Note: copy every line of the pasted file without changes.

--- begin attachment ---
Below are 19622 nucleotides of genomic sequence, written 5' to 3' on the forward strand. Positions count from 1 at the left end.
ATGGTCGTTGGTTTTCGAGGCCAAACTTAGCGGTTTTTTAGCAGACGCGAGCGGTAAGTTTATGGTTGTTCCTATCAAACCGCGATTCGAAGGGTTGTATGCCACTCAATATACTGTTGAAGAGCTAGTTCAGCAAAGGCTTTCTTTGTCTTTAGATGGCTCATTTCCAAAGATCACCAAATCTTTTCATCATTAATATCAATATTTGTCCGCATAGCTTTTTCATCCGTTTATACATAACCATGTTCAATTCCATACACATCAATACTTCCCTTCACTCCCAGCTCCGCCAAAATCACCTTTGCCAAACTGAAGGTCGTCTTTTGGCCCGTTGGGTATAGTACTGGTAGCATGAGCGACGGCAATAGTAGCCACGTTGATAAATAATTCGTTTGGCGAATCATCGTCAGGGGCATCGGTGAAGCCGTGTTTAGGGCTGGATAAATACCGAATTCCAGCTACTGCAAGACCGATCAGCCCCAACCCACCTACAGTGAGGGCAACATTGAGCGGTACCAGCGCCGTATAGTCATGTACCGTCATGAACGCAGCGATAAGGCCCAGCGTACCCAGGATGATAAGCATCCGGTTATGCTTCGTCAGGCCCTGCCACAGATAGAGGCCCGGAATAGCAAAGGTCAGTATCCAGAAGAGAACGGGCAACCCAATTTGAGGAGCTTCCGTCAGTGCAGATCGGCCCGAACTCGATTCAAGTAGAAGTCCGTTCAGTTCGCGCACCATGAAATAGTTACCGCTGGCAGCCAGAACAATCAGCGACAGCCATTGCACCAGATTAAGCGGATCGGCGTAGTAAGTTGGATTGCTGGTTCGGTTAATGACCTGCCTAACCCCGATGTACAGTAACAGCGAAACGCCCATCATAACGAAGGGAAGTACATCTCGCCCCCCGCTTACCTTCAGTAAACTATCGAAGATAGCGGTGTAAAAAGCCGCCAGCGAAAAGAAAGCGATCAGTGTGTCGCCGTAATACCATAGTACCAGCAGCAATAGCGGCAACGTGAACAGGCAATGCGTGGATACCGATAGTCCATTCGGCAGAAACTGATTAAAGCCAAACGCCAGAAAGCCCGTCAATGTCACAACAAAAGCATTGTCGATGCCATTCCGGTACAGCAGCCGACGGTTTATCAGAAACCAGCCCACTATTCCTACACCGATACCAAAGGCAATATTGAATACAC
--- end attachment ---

Below are 19622 nucleotides of genomic sequence, written 5' to 3' on the forward strand. Positions count from 1 at the left end.
ATGGTCGTTGGTTTTCGAGGCCAAACTTAGCGGTTTTTTAGCAGACGCGAGCGGTAAGTTTATGGTTGTTCCTATCAAACCGCGATTCGAAGGGTTGTATGCCACTCAATATACTGTTGAAGAGCTAGTTCAGCAAAGGCTTTCTTTGTCTTTAGATGGCTCATTTCCAAAGATCACCAAATCTTTTCATCATTAATATCAATATTTGTCCGCATAGCTTTTTCATCCGTTTATACATAACCATGTTCAATTCCATACACATCAATACTTCCCTTCACTCCCAGCTCCGCCAAAATCACCTTTGCCAAACTGAAGGTCGTCTTTTGGCCCGTTGGGTATAGTACTGGTAGCATGAGCGACGGCAATAGTAGCCACGTTGATAAATAATTCGTTTGGCGAATCATCGTCAGGGGCATCGGTGAAGCCGTGTTTAGGGCTGGATAAATACCGAATTCCAGCTACTGCAAGACCGATCAGCCCCAACCCACCTACAGTGAGGGCAACATTGAGCGGTACCAGCGCCGTATAGTCATGTACCGTCATGAACGCAGCGATAAGGCCCAGCGTACCCAGGATGATAAGCATCCGGTTATGCTTCGTCAGGCCCTGCCACAGATAGAGGCCCGGAATAGCAAAGGTCAGTATCCAGAAGAGAACGGGCAACCCAATTTGAGGAGCTTCCGTCAGTGCAGATCGGCCCGAACTCGATTCAAGTAGAAGTCCGTTCAGTTCGCGCACCATGAAATAGTTACCGCTGGCAGCCAGAACAATCAGCGACAGCCATTGCACCAGATTAAGCGGATCGGCGTAGTAAGTTGGATTGCTGGTTCGGTTAATGACCTGCCTAACCCCGATGTACAGTAACAGCGAAACGCCCATCATAACGAAGGGAAGTACATCTCGCCCCCCGCTTACCTTCAGTAAACTATCGAAGATAGCGGTGTAAAAAGCCGCCAGCGAAAAGAAAGCGATCAGTGTGTCGCCGTAATACCATAGTACCAGCAGCAATAGCGGCAACGTGAACAGGCAATGCGTGGATACCGATAGTCCATTCGGCAGAAACTGATTAAAGCCAAACGCCAGAAAGCCCGTCAATGTCACAACAAAAGCATTGTCGATGCCATTCCGGTACAGCAGCCGACGGTTTATCAGAAACCAGCCCACTATTCCTACACCGATACCAAAGGCAATATTGAATACAC